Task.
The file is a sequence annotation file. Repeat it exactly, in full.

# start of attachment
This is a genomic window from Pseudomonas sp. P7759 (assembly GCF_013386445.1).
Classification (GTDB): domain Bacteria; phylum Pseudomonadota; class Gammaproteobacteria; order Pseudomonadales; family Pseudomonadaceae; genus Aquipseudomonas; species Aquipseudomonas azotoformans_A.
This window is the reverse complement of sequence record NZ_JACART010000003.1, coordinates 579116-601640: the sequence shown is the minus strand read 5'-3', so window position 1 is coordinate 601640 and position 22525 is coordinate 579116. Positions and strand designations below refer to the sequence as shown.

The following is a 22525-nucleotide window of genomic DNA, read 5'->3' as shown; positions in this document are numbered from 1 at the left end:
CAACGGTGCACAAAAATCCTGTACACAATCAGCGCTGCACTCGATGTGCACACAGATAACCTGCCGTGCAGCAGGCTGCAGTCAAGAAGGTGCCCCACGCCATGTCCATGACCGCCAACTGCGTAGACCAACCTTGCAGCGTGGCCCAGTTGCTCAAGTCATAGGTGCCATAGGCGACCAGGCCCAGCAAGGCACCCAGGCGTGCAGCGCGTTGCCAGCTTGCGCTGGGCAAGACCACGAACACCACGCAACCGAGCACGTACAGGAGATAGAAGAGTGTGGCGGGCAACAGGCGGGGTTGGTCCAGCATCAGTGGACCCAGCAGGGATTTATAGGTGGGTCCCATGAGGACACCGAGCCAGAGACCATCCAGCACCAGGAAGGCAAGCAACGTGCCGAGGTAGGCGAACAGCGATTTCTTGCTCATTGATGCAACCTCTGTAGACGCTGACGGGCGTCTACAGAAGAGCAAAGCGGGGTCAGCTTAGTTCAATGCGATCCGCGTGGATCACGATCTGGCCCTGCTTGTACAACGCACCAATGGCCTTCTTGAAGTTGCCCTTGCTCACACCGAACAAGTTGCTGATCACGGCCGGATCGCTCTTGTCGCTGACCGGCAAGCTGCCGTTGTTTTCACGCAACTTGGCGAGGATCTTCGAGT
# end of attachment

This is a genomic window from Pseudomonas sp. P7759 (assembly GCF_013386445.1).
Classification (GTDB): domain Bacteria; phylum Pseudomonadota; class Gammaproteobacteria; order Pseudomonadales; family Pseudomonadaceae; genus Aquipseudomonas; species Aquipseudomonas azotoformans_A.
This window is the reverse complement of sequence record NZ_JACART010000003.1, coordinates 579116-601640: the sequence shown is the minus strand read 5'-3', so window position 1 is coordinate 601640 and position 22525 is coordinate 579116. Positions and strand designations below refer to the sequence as shown.

The following is a 22525-nucleotide window of genomic DNA, read 5'->3' as shown; positions in this document are numbered from 1 at the left end:
CAACGGTGCACAAAAATCCTGTACACAATCAGCGCTGCACTCGATGTGCACACAGATAACCTGCCGTGCAGCAGGCTGCAGTCAAGAAGGTGCCCCACGCCATGTCCATGACCGCCAACTGCGTAGACCAACCTTGCAGCGTGGCCCAGTTGCTCAAGTCATAGGTGCCATAGGCGACCAGGCCCAGCAAGGCACCCAGGCGTGCAGCGCGTTGCCAGCTTGCGCTGGGCAAGACCACGAACACCACGCAACCGAGCACGTACAGGAGATAGAAGAGTGTGGCGGGCAACAGGCGGGGTTGGTCCAGCATCAGTGGACCCAGCAGGGATTTATAGGTGGGTCCCATGAGGACACCGAGCCAGAGACCATCCAGCACCAGGAAGGCAAGCAACGTGCCGAGGTAGGCGAACAGCGATTTCTTGCTCATTGATGCAACCTCTGTAGACGCTGACGGGCGTCTACAGAAGAGCAAAGCGGGGTCAGCTTAGTTCAATGCGATCCGCGTGGATCACGATCTGGCCCTGCTTGTACAACGCACCAATGGCCTTCTTGAAGTTGCCCTTGCTCACACCGAACAAGTTGCTGATCACGGCCGGATCGCTCTTGTCGCTGACCGGCAAGCTGCCGTTGTTTTCACGCAACTTGGCGAGGATCTTCGAGT